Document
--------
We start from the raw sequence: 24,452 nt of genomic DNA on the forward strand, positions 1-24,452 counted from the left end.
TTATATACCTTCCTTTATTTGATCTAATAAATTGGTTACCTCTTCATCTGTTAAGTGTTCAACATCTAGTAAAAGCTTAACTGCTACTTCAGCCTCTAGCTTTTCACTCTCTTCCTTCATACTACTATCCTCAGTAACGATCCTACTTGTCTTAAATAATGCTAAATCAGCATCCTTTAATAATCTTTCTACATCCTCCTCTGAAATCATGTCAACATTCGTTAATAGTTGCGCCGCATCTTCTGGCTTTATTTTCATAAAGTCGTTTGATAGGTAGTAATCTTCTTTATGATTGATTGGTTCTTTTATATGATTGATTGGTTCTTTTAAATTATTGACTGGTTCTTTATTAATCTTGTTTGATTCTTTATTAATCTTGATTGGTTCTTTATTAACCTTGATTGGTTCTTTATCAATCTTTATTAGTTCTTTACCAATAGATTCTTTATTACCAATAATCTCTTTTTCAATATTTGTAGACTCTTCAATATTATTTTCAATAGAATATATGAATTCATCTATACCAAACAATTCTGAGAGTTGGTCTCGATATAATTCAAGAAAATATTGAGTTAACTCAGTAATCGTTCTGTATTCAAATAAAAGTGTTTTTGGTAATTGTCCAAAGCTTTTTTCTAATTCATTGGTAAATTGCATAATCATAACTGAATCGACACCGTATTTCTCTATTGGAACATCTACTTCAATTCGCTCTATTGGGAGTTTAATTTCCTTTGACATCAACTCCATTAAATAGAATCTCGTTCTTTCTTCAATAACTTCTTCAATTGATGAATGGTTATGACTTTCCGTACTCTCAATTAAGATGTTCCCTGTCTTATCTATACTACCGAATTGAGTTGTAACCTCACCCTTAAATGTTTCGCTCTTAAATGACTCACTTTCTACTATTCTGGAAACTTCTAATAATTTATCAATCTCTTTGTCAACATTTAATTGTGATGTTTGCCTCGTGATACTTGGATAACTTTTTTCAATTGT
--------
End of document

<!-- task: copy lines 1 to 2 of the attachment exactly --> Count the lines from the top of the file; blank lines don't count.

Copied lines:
We start from the raw sequence: 24,452 nt of genomic DNA on the forward strand, positions 1-24,452 counted from the left end.
TTATATACCTTCCTTTATTTGATCTAATAAATTGGTTACCTCTTCATCTGTTAAGTGTTCAACATCTAGTAAAAGCTTAACTGCTACTTCAGCCTCTAGCTTTTCACTCTCTTCCTTCATACTACTATCCTCAGTAACGATCCTACTTGTCTTAAATAATGCTAAATCAGCATCCTTTAATAATCTTTCTACATCCTCCTCTGAAATCATGTCAACATTCGTTAATAGTTGCGCCGCATCTTCTGGCTTTATTTTCATAAAGTCGTTTGATAGGTAGTAATCTTCTTTATGATTGATTGGTTCTTTTATATGATTGATTGGTTCTTTTAAATTATTGACTGGTTCTTTATTAATCTTGTTTGATTCTTTATTAATCTTGATTGGTTCTTTATTAACCTTGATTGGTTCTTTATCAATCTTTATTAGTTCTTTACCAATAGATTCTTTATTACCAATAATCTCTTTTTCAATATTTGTAGACTCTTCAATATTATTTTCAATAGAATATATGAATTCATCTATACCAAACAATTCTGAGAGTTGGTCTCGATATAATTCAAGAAAATATTGAGTTAACTCAGTAATCGTTCTGTATTCAAATAAAAGTGTTTTTGGTAATTGTCCAAAGCTTTTTTCTAATTCATTGGTAAATTGCATAATCATAACTGAATCGACACCGTATTTCTCTATTGGAACATCTACTTCAATTCGCTCTATTGGGAGTTTAATTTCCTTTGACATCAACTCCATTAAATAGAATCTCGTTCTTTCTTCAATAACTTCTTCAATTGATGAATGGTTATGACTTTCCGTACTCTCAATTAAGATGTTCCCTGTCTTATCTATACTACCGAATTGAGTTGTAACCTCACCCTTAAATGTTTCGCTCTTAAATGACTCACTTTCTACTATTCTGGAAACTTCTAATAATTTATCAATCTCTTTGTCAACATTTAATTGTGATGTTTGCCTCGTGATACTTGGATAACTTTTTTCAATTGT